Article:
Brammall Music Building

Project Overview

Client: University of Birmingham

Location: Birmingham City Centre

Architect: Glenn Howells Architects

Contractor: BAM

Value: £120,000

Programme: 14 Week

Materials: Timber, Sand Cast Lead

Brammall Music Building

Aston Webb’s grand semi-circle of buildings conceived for Birmingham University in 1900 was the original redbrick campus. But only four of its five neo-Byzantine pavilions were ever built.

When architect Aston Webb devised the University of Birmingham’s masterplan in 1900, it is unlikely that he thought it would take 112 years to finish. Webb came up with a plan consisting of a grand semi-circle of five linked pavilions arranged around an enormous Italianate clock tower. Academic facilities would be housed in the pavilions, with the clock tower forming the grand centrepiece of the scheme. The tower and four of the pavilions were built, but then the £250,000 budget ran out.

CEL Ltd won the tender with BAM to carry out the works on the fifth and final dome roof, which we have just completed.  The domed roof will house the Bramall Music auditorium, a state-of-the-art teaching space and research centre for the University of Birmingham's UK leading music department.  It will also perform as a 450 seat concert hall.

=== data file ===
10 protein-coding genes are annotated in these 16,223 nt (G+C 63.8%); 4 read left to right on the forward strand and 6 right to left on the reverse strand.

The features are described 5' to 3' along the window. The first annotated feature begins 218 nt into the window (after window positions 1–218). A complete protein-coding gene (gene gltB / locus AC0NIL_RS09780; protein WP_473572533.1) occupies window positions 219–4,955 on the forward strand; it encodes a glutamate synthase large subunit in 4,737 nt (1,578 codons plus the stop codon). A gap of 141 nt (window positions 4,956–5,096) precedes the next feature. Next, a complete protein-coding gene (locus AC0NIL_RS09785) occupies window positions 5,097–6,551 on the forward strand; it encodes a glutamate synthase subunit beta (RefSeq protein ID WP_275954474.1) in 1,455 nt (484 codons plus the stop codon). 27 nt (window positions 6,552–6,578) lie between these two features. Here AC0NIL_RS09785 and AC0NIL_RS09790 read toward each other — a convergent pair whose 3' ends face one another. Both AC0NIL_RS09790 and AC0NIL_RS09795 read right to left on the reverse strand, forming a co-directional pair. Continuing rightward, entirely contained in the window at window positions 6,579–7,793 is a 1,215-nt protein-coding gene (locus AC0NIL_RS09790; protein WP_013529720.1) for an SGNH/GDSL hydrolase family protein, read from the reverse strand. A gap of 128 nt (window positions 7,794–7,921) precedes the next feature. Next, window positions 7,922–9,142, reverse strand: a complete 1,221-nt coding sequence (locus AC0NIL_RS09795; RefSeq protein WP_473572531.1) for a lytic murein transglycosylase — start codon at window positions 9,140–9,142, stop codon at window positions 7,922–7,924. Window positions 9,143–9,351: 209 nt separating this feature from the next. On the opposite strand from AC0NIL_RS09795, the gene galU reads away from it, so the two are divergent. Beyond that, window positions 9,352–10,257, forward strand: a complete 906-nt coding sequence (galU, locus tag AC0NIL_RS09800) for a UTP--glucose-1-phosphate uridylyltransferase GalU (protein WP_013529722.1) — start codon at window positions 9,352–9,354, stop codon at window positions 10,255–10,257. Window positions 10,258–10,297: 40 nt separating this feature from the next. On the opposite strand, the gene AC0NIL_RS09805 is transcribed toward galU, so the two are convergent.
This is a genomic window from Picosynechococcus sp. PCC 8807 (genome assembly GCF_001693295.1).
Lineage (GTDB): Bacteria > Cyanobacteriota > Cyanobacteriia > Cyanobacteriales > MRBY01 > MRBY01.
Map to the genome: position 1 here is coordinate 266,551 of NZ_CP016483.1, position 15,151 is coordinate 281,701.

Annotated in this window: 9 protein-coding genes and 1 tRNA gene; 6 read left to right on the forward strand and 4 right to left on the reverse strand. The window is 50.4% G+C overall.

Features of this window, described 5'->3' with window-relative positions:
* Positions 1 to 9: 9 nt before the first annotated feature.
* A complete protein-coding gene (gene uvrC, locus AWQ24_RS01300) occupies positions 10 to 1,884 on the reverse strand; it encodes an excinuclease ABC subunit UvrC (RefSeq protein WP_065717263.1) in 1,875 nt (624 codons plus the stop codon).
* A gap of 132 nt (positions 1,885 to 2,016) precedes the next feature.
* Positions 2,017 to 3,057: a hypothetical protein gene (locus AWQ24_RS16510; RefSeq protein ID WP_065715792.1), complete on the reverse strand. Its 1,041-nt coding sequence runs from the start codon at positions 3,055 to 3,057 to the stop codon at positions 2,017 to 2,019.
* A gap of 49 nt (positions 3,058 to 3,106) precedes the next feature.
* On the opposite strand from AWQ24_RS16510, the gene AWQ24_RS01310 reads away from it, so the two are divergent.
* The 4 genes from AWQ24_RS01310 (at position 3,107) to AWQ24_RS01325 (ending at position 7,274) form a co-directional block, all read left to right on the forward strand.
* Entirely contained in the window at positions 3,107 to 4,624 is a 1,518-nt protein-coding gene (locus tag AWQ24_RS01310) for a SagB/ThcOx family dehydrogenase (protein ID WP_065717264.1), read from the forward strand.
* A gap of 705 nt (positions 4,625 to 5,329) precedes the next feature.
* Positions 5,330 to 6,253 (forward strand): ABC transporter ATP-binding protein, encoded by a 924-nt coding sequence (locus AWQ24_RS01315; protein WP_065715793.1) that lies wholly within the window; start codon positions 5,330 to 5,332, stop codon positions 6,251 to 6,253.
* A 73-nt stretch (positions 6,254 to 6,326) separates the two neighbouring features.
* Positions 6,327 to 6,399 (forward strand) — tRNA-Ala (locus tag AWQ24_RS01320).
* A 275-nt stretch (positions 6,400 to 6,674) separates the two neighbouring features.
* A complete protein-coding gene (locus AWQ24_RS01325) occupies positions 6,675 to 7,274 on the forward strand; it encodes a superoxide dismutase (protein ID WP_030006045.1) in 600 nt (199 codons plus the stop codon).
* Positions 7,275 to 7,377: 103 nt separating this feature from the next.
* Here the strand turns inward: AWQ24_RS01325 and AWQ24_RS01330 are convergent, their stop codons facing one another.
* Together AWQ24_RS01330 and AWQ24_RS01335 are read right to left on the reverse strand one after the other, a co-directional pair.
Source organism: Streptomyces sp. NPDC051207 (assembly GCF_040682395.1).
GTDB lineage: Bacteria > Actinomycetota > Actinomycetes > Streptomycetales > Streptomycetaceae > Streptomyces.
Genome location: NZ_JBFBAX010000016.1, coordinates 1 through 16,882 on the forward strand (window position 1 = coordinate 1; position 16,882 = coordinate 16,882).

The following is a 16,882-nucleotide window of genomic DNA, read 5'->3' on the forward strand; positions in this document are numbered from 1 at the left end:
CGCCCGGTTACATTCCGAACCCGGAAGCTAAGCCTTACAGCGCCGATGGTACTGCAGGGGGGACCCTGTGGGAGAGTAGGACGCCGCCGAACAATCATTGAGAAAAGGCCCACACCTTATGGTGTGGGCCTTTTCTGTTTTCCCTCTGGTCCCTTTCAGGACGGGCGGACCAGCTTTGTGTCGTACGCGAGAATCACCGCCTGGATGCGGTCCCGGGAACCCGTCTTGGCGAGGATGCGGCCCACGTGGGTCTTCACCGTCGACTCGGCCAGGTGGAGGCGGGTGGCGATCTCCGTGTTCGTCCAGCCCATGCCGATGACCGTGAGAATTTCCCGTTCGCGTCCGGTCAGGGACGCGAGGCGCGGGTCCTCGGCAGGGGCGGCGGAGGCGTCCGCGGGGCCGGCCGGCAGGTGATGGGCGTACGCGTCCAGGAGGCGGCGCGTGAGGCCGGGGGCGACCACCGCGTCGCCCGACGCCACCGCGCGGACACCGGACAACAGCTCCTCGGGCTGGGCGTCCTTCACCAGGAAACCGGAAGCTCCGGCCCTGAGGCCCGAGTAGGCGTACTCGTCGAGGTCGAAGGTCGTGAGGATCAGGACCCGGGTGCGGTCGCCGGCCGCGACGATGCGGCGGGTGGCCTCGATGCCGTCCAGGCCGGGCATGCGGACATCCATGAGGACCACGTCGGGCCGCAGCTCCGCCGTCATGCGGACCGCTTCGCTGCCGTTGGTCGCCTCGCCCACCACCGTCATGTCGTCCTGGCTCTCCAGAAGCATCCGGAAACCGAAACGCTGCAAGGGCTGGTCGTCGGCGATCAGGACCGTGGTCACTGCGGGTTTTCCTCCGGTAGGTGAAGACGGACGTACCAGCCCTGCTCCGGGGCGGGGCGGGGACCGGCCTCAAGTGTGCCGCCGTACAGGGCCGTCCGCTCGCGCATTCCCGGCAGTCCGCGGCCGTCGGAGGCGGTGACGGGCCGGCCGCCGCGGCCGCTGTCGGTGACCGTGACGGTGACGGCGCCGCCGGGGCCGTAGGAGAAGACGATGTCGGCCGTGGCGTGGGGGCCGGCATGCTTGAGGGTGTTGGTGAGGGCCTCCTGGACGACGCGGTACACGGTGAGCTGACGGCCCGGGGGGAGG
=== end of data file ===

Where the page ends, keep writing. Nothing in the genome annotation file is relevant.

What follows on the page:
According to the architects, this is the biggest dome to be built in 60 years. It is almost identical in construction to the originals that were built in 1900’s, but with the addition of insulation.


It is made from a steel frame consisting of 24 curved segments linked by secondary members. A temporary platform was erected and used to position four segments at 90º to each other and the compression ring linking these at the top. The rest of the segments were added, then a vapour control layer. Lengths of 2” x 2” timber were stacked in strips on top to create the necessary depth for mineral wool insulation, followed by a waterproof membrane.

The timber boards were laid next.  These needed to be at 45º to the lead strips, which took a lot of planning. Fortunately the work was being done during a prolonged dry spell. The mop sticks - rounded strips of wood used to create raised seams for the lead - were fixed over the timber,

Then the lead could be laid over the top, a process unchanged in 100 years. A cupola was built off site at CEL headquarters, and then craned into position on top of the dome.